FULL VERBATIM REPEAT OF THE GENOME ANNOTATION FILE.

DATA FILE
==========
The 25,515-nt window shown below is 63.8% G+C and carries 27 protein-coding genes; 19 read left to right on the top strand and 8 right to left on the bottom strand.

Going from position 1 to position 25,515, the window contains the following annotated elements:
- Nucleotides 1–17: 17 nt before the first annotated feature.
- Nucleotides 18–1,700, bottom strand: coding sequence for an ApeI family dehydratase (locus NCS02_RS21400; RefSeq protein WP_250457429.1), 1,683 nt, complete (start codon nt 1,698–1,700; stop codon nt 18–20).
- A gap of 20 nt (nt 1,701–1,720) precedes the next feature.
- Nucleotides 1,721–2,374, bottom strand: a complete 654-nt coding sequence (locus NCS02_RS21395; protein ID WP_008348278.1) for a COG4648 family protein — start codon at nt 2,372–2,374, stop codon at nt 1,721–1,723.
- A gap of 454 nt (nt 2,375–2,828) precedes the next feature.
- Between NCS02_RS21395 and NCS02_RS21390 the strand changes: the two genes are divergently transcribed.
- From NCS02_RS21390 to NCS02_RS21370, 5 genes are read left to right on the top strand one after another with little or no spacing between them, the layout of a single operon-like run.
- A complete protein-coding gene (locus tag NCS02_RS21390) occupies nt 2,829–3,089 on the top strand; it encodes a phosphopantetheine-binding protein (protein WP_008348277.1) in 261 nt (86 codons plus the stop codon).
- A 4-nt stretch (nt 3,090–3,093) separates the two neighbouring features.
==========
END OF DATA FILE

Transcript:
The 25,515-nt window shown below is 63.8% G+C and carries 27 protein-coding genes; 19 read left to right on the top strand and 8 right to left on the bottom strand.

Going from position 1 to position 25,515, the window contains the following annotated elements:
- Nucleotides 1–17: 17 nt before the first annotated feature.
- Nucleotides 18–1,700, bottom strand: coding sequence for an ApeI family dehydratase (locus NCS02_RS21400; RefSeq protein WP_250457429.1), 1,683 nt, complete (start codon nt 1,698–1,700; stop codon nt 18–20).
- A gap of 20 nt (nt 1,701–1,720) precedes the next feature.
- Nucleotides 1,721–2,374, bottom strand: a complete 654-nt coding sequence (locus NCS02_RS21395; protein ID WP_008348278.1) for a COG4648 family protein — start codon at nt 2,372–2,374, stop codon at nt 1,721–1,723.
- A gap of 454 nt (nt 2,375–2,828) precedes the next feature.
- Between NCS02_RS21395 and NCS02_RS21390 the strand changes: the two genes are divergently transcribed.
- From NCS02_RS21390 to NCS02_RS21370, 5 genes are read left to right on the top strand one after another with little or no spacing between them, the layout of a single operon-like run.
- A complete protein-coding gene (locus tag NCS02_RS21390) occupies nt 2,829–3,089 on the top strand; it encodes a phosphopantetheine-binding protein (protein WP_008348277.1) in 261 nt (86 codons plus the stop codon).
- A 4-nt stretch (nt 3,090–3,093) separates the two neighbouring features.